Trust in our relationships is at an all time low. The problem is that in order to build trust, we have to know how to understand one another – we have to be stellar at empathy. I wonder, if you added “empathy” to your LinkedIn skills right now, how many people would endorse you for it?

Empathy, especially for men, can be a hard sell. It sounds too “warm and fuzzy.” But there’s plenty of scientific research supporting an effort to do it right. Strong empathy http://greatergood.berkeley.edu/topic/empathy/definition skills are related to better marriages, less crime, and more loyal business customers.

How strong is your empathy muscle? Take this quick quiz to gain some insight:http://greatergood.berkeley.edu/ei_quiz/.

Wherever you are on the empathy scale today, the good news is that you can get better. Empathy is a social skill - the more you use it the stronger it gets. Before we get to the nuts and bolts of empathy, let me clarify what empathy has to do with building trust. In the first part of this series we discovered that humans crave control http://www.gregmatos.com/gm-blog/empowerment/build-unshakeable-trust in their relationships. We’re always trying to size up http://www.gregmatos.com/gm-blog/empowerment/trust-sizing-know our colleagues and partners to figure out if we can truly trust them.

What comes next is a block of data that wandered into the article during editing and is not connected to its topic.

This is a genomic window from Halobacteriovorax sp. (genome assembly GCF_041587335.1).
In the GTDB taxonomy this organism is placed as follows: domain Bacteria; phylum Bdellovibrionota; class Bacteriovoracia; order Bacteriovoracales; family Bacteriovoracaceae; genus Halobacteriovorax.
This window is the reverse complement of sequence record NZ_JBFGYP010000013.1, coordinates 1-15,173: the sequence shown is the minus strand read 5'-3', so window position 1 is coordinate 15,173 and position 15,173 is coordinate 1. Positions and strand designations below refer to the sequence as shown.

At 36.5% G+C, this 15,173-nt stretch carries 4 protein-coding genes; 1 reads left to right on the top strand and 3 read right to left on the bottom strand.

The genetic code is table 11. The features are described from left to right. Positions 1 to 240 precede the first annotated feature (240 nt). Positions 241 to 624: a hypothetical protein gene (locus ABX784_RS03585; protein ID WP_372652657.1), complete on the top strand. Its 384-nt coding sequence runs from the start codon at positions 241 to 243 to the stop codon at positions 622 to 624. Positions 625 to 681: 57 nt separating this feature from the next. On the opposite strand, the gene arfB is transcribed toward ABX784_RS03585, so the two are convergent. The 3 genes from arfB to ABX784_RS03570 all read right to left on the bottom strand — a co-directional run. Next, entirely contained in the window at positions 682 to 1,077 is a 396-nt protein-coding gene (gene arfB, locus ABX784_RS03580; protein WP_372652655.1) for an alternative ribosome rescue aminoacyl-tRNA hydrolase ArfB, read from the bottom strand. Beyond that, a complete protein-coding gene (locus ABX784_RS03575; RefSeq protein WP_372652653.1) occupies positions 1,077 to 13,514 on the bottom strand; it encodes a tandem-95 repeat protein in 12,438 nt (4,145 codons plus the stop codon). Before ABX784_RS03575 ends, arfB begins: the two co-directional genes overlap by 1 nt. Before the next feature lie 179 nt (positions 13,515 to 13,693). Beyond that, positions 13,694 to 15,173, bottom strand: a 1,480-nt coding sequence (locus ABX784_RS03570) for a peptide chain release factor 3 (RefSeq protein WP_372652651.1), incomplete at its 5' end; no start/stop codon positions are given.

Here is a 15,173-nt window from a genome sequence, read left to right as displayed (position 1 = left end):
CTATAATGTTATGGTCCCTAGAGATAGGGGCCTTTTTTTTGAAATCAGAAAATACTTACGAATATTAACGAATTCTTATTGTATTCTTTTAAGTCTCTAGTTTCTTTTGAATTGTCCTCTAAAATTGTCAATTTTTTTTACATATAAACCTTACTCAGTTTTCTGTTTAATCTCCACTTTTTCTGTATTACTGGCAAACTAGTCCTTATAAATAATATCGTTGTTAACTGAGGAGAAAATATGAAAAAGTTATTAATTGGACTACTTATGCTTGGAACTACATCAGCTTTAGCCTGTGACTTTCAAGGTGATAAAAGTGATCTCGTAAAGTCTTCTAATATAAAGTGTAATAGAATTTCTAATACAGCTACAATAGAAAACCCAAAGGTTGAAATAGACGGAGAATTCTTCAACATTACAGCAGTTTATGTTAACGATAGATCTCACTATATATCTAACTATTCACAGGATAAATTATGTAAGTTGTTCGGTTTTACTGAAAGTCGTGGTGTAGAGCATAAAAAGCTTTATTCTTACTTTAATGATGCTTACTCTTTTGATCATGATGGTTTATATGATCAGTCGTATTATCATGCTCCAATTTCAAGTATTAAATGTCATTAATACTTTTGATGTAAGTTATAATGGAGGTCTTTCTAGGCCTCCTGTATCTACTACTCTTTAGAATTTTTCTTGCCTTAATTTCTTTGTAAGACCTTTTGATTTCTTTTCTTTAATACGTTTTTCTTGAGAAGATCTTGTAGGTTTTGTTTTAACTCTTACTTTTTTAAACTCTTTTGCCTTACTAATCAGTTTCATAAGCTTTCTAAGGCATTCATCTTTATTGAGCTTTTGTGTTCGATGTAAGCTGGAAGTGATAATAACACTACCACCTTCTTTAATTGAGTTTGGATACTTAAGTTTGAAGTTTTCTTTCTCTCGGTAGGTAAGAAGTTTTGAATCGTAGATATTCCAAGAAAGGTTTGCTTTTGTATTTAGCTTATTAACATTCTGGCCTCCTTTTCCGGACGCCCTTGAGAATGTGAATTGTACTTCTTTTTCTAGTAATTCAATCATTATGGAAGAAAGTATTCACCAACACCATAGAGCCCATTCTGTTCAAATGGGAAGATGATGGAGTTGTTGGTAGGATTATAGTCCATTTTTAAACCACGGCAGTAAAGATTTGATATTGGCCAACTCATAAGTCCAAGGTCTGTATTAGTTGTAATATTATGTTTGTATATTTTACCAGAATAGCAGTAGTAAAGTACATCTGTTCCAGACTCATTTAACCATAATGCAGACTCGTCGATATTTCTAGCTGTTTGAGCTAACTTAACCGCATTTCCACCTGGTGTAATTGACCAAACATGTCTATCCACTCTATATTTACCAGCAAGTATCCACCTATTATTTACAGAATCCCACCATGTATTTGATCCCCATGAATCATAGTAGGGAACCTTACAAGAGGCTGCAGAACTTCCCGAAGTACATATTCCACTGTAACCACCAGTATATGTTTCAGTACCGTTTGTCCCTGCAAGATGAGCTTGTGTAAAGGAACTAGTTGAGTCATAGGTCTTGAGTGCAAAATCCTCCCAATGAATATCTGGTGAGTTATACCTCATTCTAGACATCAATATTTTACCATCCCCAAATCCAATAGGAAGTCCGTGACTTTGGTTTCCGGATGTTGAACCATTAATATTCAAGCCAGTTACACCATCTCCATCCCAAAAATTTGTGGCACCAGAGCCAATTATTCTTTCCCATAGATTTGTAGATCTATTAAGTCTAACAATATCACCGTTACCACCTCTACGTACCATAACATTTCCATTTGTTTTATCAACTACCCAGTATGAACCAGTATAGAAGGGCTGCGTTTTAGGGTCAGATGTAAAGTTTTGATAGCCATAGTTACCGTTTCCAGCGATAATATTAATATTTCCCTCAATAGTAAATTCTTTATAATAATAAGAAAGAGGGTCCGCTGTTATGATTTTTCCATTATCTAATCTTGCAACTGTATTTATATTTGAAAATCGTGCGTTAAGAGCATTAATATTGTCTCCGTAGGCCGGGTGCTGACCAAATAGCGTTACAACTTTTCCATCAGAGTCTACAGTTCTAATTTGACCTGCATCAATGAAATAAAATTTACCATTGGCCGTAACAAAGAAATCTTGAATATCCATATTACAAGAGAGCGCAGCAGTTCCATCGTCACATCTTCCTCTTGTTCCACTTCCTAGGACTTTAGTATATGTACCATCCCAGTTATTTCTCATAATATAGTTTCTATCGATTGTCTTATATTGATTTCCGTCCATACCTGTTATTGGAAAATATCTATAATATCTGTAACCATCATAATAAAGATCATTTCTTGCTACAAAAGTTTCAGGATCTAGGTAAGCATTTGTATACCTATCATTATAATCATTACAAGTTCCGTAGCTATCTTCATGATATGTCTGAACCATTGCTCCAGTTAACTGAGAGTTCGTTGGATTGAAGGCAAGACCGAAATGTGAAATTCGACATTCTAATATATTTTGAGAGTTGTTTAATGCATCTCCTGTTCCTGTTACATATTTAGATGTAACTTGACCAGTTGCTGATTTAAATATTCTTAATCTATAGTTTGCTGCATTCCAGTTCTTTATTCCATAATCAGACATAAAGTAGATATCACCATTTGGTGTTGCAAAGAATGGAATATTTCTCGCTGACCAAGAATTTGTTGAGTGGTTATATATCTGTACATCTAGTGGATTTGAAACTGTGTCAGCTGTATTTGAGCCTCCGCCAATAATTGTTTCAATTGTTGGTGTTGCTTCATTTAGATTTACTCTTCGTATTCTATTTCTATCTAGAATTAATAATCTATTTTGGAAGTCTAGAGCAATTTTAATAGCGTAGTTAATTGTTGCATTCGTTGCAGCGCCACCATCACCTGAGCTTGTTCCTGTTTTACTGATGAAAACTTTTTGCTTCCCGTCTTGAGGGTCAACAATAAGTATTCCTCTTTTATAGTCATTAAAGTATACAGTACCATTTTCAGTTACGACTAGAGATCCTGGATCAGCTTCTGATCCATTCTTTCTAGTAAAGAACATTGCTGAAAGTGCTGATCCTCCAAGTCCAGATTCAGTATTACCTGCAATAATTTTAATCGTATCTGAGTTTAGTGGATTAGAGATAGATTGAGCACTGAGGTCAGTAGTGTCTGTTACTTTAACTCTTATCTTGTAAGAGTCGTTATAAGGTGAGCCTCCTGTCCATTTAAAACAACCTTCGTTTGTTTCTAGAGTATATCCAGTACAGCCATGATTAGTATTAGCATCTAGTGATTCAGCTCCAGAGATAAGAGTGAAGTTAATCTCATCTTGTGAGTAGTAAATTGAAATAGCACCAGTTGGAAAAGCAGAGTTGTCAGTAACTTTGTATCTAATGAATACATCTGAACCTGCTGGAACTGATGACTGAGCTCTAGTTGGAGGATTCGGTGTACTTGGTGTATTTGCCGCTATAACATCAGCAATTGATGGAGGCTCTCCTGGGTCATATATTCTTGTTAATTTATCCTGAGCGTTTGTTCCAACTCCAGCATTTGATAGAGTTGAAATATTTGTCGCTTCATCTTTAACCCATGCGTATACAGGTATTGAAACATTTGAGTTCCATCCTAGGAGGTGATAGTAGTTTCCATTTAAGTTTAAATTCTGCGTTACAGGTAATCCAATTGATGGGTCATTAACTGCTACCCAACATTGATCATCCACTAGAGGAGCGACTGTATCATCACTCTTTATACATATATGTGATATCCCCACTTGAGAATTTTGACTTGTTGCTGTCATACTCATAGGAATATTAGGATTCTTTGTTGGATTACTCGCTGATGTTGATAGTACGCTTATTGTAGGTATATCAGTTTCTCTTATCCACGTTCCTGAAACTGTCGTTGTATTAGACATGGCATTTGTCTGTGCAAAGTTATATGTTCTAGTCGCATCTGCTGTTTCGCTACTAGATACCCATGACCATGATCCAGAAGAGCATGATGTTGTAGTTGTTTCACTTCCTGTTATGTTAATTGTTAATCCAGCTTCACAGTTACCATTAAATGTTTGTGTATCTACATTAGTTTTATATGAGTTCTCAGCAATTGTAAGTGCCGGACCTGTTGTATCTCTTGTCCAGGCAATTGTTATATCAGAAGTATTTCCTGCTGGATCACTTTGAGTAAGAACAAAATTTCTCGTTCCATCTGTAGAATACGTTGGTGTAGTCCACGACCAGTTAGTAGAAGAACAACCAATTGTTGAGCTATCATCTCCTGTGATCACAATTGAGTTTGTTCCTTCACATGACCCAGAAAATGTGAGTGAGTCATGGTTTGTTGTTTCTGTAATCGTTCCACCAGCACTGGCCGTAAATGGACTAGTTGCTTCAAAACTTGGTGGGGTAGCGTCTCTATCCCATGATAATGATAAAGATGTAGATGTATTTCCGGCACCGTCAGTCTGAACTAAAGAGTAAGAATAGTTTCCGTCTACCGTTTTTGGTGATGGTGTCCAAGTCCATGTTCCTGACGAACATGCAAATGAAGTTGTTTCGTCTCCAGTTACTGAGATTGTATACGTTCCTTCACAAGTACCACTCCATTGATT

Enter Empathy.

Remember the last time you thought someone really understood you and how you felt? Chances are they were skillful empathizers. It’s also probably the case that you felt more comfortable with them and likely trusted them more.

Before we jump into ways to improve our empathy, let’s get a better read on where you are in your relationships today. Try this:

*When you’re with your significant other or a close friend next time, focus on doing the following two things:*

  1. *Ask questions, don’t assume you know. *We’re not mind readers and most of us don’t guess very well. When you’re listening to a story, ask questions to clarify meaning: “Do you mean _?”

  2. *Listen for feelings. *Focus on tone of voice and look for subtle expressions of sadness, excitement, or frustration. The most important thing is to be looking – then follow up with #1, by asking with loads of curiosity: “Are you feeling __?”

Practice this for at least 10-minutes a day for the next week and stay tuned for the last installment in this series. We’ll jump into the science of empathy and why it’s so powerful.

*If you think your spouse “just doesn’t have a clue” about how you feel or lacks the empathy muscle all together, send them my way:* *request a free 15-minute phone consultation* http://www.gregmatos.com/contact.

Comment